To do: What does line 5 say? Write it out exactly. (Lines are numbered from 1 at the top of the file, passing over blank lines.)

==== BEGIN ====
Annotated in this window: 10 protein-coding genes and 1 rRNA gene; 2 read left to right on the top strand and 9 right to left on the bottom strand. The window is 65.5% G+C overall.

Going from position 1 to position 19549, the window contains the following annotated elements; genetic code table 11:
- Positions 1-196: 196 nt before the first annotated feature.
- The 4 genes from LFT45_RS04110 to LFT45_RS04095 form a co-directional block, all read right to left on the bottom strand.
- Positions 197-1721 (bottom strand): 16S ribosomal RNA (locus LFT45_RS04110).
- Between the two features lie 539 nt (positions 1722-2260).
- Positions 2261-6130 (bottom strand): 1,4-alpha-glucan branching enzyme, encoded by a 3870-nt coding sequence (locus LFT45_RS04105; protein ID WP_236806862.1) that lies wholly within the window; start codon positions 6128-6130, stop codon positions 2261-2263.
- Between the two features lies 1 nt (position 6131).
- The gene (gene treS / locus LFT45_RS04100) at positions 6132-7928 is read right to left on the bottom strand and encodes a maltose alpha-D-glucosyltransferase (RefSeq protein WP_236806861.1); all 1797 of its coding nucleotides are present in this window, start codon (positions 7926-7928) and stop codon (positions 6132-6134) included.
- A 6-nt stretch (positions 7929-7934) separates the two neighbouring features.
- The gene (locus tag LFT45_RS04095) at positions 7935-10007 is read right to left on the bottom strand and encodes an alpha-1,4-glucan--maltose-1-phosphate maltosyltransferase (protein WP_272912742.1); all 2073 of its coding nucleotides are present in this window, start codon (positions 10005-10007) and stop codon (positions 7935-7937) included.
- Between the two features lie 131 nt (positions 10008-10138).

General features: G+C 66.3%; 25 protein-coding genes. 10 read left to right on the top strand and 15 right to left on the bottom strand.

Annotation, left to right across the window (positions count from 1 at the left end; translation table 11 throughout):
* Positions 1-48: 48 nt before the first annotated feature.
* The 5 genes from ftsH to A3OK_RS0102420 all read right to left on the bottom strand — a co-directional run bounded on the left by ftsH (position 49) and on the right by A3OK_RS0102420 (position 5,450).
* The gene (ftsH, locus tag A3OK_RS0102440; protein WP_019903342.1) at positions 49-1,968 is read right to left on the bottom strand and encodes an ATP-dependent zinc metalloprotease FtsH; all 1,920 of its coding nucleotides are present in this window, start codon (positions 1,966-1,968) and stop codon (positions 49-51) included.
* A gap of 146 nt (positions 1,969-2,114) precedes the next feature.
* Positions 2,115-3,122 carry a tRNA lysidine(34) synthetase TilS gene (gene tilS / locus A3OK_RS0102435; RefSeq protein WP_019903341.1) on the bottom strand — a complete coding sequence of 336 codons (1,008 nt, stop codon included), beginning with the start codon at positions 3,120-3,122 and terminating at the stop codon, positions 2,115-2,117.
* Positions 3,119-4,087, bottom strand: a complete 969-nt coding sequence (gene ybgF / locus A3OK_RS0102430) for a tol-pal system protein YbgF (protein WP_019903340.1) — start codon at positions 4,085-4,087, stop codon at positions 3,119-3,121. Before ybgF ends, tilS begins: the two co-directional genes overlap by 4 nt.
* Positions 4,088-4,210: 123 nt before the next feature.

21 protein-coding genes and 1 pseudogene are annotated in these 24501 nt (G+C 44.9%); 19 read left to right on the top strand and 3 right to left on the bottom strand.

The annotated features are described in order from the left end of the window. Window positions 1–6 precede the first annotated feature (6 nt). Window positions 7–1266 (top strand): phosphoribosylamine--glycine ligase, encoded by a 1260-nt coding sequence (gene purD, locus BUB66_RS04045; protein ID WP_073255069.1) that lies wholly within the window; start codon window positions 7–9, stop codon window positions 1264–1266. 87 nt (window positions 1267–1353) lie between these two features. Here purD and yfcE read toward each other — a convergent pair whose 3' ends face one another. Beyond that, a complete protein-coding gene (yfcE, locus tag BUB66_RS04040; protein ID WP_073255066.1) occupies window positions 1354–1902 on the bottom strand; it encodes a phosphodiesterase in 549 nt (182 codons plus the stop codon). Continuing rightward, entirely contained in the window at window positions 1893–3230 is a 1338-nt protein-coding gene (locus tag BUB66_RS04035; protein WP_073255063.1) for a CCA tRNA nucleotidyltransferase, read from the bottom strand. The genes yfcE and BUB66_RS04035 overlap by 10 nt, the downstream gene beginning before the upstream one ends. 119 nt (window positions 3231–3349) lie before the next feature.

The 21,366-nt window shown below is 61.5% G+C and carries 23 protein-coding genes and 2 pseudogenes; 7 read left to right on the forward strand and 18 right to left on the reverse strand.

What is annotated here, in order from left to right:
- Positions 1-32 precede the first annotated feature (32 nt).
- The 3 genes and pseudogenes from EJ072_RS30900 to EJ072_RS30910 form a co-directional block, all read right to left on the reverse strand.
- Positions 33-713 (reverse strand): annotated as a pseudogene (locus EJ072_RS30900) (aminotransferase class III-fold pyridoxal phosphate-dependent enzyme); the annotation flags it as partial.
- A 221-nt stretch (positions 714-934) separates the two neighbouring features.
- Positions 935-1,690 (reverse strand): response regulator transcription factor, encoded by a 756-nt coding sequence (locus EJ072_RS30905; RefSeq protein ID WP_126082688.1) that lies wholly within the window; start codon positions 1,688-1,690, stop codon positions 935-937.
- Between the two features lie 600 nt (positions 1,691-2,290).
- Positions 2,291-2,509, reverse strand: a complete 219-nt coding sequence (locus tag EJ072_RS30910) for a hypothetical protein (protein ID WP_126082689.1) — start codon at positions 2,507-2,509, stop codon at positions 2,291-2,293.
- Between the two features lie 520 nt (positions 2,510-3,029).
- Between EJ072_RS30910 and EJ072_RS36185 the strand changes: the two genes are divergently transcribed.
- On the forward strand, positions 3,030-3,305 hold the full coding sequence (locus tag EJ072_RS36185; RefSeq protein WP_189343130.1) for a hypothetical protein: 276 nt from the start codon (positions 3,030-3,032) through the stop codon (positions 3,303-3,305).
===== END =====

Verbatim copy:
- Positions 197-1721 (bottom strand): 16S ribosomal RNA (locus LFT45_RS04110).